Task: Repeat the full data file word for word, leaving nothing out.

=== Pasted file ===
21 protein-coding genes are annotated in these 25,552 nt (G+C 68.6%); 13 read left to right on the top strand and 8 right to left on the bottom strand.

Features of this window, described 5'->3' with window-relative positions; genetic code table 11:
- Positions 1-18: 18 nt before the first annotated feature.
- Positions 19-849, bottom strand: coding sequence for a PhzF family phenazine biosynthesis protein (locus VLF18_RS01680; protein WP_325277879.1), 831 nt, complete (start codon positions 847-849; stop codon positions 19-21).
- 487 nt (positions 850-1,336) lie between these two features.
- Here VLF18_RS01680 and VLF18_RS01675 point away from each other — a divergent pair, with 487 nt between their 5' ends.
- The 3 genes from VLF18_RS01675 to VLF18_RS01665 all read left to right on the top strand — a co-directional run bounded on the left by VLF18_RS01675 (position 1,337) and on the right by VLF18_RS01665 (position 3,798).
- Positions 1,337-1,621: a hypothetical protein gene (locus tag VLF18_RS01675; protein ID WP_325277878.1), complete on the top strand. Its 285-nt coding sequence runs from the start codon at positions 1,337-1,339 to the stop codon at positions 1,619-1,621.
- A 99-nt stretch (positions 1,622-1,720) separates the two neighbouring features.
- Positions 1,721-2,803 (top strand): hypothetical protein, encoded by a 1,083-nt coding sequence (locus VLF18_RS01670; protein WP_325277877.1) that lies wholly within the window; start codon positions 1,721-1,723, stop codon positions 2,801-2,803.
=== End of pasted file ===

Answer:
21 protein-coding genes are annotated in these 25,552 nt (G+C 68.6%); 13 read left to right on the top strand and 8 right to left on the bottom strand.

Features of this window, described 5'->3' with window-relative positions; genetic code table 11:
- Positions 1-18: 18 nt before the first annotated feature.
- Positions 19-849, bottom strand: coding sequence for a PhzF family phenazine biosynthesis protein (locus VLF18_RS01680; protein WP_325277879.1), 831 nt, complete (start codon positions 847-849; stop codon positions 19-21).
- 487 nt (positions 850-1,336) lie between these two features.
- Here VLF18_RS01680 and VLF18_RS01675 point away from each other — a divergent pair, with 487 nt between their 5' ends.
- The 3 genes from VLF18_RS01675 to VLF18_RS01665 all read left to right on the top strand — a co-directional run bounded on the left by VLF18_RS01675 (position 1,337) and on the right by VLF18_RS01665 (position 3,798).
- Positions 1,337-1,621: a hypothetical protein gene (locus tag VLF18_RS01675; protein ID WP_325277878.1), complete on the top strand. Its 285-nt coding sequence runs from the start codon at positions 1,337-1,339 to the stop codon at positions 1,619-1,621.
- A 99-nt stretch (positions 1,622-1,720) separates the two neighbouring features.
- Positions 1,721-2,803 (top strand): hypothetical protein, encoded by a 1,083-nt coding sequence (locus VLF18_RS01670; protein WP_325277877.1) that lies wholly within the window; start codon positions 1,721-1,723, stop codon positions 2,801-2,803.